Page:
The system effectively treats loans as a “graduate tax” — loans must be paid back only when the student is earning over a threshold and at a rate proportional to income. Graduates earning high City salaries can pay back quickly. Those on low incomes may never repay the debt as the balance is eventually cancelled.

The system is controversial. Supporters think it’s broadly fair as repayments depend on income and graduates generally earn more than non-graduates.

But many families report students worrying about the huge “debts” potentially hanging over them for their entire working lives. Annabelle Williams, personal finance specialist at Nutmeg, says: “Knowing that student loan repayments are similar to taxation and many graduates won’t pay back the full amount isn’t enough to assuage those fears because our brains have an inbuilt tendency to amplify threats — the overall debt figure.”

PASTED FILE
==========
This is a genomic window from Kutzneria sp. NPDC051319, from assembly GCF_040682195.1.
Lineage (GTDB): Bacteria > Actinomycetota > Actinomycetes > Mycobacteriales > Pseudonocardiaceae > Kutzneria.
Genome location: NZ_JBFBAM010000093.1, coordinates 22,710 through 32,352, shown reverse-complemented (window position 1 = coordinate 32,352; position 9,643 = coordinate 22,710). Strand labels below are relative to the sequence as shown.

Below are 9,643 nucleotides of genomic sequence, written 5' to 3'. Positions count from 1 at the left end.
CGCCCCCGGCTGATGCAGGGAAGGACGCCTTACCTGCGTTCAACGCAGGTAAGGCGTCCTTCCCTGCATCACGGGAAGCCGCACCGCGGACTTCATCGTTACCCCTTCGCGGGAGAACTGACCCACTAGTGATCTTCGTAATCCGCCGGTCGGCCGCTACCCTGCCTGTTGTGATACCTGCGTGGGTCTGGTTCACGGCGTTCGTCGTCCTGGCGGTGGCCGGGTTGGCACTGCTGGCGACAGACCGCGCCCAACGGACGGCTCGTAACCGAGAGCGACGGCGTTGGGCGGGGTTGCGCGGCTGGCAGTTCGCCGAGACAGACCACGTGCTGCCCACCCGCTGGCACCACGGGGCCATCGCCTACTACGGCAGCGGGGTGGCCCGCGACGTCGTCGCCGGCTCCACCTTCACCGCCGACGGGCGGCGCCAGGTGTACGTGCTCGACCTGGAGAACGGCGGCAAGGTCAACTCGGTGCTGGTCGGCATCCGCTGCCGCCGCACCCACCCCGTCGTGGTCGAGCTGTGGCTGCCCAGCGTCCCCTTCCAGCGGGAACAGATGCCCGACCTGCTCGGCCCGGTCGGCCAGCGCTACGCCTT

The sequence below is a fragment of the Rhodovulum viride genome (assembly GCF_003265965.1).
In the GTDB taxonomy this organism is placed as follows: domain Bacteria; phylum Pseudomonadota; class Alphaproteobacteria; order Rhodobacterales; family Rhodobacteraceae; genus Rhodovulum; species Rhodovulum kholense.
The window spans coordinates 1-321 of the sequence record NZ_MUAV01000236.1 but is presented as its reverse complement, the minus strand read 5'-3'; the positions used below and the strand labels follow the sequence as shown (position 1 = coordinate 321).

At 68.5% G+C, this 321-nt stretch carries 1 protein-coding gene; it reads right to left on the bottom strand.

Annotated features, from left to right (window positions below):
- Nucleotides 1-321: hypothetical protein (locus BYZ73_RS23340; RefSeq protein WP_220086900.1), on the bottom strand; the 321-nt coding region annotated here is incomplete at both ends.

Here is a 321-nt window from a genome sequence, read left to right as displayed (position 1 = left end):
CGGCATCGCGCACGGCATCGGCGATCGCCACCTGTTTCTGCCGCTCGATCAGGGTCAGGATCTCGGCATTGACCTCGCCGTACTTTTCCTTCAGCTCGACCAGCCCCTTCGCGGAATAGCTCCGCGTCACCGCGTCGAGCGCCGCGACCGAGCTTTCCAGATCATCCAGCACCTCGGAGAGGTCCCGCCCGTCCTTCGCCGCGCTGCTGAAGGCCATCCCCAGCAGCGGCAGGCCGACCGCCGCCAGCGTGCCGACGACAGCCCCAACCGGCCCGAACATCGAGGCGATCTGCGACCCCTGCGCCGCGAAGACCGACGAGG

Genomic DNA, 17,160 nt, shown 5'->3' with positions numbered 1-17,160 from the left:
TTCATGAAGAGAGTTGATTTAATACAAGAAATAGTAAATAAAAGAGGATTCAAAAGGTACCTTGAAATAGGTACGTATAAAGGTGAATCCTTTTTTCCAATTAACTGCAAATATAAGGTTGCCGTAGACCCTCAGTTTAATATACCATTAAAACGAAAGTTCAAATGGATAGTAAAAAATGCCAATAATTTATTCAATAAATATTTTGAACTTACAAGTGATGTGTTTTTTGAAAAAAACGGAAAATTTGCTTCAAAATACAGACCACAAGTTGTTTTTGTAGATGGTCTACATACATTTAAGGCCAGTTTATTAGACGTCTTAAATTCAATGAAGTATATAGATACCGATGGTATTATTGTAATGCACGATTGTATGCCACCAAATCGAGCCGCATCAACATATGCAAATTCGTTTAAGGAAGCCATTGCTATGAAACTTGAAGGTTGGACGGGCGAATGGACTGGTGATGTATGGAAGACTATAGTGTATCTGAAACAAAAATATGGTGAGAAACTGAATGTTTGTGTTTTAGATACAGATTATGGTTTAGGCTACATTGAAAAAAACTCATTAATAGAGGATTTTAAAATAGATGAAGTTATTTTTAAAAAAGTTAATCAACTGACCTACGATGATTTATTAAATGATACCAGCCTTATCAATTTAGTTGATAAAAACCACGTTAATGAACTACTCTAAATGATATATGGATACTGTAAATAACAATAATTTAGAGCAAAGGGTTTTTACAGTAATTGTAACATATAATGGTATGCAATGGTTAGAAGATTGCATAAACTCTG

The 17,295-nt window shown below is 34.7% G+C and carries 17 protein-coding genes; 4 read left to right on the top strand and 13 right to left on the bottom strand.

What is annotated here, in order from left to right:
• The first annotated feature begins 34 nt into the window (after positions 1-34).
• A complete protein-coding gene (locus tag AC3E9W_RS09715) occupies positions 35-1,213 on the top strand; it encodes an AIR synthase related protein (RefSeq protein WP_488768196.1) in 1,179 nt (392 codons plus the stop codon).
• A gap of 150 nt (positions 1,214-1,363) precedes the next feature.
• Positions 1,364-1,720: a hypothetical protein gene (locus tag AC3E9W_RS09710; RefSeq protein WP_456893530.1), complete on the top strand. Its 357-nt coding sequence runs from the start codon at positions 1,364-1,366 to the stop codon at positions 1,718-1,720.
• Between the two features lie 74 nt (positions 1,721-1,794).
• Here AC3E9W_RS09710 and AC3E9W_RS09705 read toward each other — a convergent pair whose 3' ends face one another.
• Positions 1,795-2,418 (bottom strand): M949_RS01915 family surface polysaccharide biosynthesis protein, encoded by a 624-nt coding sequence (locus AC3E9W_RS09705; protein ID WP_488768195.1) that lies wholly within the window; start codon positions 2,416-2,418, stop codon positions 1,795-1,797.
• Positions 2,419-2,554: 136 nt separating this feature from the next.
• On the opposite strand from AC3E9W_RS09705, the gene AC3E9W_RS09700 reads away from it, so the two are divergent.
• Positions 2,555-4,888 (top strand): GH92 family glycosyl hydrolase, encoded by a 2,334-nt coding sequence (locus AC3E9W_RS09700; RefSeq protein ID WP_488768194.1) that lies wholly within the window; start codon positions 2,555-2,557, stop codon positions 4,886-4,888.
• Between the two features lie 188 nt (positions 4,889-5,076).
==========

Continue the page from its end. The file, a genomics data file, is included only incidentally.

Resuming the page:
Meanwhile, as Jobson at Interactive Investor warns, the government is now making the burden bigger: “The next generation of students in England face even more challenging prospects after graduation because of subtle tweaks to the student finance regime which will have a massive impact on loan repayment requirements.”

For those who start higher education in 2023/24, the student loan repayment threshold will fall from £27,295 to £25,000 annual income and the maximum repayment term will rise from 30 years to 40 years. The government forecasts that the number of graduates repaying loans in full will rise from 20 per cent of students starting studies in 2021/22 to 55 per cent of the cohort starting in 2023/24. Unveiling the reforms in February 2022, Michelle Donelan, the then higher and further education minister, said the changes would make the system “fair” and leave the taxpayer footing less of the bill.

Conservative MP Michelle Donelan
Former universities minister Michelle Donelan launched reforms of the student loans last year, describing the changes as ‘fair’ © Anna Gordon/FT

Student loans are different from other types of borrowing because they do not appear on credit files and do not affect credit ratings. However, if a graduate applies for a mortgage, lenders may consider a student loan when deciding how much can be borrowed.